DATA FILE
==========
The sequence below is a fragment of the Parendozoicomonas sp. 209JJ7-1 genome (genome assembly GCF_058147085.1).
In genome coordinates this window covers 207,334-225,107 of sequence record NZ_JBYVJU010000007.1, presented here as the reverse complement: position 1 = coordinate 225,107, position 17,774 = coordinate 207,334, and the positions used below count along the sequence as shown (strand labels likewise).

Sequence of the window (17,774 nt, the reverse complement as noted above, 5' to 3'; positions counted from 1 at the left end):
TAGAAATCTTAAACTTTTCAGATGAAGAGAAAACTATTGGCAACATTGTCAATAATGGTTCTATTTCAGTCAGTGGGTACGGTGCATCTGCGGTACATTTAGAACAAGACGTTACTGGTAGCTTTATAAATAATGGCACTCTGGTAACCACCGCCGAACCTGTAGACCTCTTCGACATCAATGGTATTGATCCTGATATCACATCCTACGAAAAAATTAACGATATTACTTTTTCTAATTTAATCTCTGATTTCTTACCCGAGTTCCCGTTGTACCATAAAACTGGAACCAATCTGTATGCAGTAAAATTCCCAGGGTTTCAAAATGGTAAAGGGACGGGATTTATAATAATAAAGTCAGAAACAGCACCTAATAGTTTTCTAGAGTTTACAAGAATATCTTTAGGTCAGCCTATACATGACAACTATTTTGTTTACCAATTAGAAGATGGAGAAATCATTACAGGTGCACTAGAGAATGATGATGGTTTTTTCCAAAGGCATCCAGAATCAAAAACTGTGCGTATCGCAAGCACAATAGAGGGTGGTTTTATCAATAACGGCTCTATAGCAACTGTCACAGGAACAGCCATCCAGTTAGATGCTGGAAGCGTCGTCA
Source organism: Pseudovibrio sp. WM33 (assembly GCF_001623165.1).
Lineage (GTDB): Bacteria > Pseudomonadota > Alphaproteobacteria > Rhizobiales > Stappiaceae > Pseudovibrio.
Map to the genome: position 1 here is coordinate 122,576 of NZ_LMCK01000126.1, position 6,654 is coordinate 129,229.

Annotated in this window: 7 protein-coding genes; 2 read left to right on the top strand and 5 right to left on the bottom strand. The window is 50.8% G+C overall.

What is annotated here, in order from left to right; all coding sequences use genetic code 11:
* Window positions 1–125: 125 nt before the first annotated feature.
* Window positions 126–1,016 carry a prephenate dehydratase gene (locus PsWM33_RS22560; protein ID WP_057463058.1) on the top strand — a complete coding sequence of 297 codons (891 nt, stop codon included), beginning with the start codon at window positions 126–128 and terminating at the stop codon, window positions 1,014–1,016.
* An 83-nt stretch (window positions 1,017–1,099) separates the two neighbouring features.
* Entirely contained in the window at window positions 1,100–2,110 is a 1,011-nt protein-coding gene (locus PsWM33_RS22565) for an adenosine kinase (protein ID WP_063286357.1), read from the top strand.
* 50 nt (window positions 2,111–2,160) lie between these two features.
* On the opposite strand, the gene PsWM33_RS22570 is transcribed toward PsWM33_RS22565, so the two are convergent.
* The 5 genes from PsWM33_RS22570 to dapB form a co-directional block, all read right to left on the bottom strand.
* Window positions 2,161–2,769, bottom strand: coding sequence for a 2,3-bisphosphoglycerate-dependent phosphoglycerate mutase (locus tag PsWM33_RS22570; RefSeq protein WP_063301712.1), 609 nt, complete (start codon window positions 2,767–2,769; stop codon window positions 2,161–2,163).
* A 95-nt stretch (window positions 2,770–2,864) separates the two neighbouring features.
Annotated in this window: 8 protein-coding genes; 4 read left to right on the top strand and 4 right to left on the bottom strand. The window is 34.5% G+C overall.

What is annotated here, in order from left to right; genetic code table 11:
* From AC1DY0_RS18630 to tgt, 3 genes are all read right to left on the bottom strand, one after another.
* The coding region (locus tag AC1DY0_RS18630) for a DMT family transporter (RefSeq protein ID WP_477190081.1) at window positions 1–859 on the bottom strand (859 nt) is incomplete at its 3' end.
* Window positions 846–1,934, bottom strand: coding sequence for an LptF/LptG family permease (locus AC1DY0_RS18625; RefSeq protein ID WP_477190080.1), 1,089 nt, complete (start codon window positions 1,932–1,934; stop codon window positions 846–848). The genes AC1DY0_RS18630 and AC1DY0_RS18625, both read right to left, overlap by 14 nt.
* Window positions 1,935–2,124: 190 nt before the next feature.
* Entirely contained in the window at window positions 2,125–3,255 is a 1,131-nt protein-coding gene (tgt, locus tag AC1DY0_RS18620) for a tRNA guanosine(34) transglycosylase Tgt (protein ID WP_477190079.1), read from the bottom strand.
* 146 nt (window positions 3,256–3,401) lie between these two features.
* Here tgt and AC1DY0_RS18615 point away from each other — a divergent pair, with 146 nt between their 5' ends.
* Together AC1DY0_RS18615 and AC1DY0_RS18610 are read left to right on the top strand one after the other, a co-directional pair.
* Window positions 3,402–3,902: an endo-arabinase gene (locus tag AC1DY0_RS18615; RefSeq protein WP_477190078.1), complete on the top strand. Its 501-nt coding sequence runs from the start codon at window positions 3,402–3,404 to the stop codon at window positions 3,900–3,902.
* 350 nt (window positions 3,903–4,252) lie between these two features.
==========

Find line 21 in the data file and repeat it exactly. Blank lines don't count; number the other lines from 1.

* From AC1DY0_RS18630 to tgt, 3 genes are all read right to left on the bottom strand, one after another.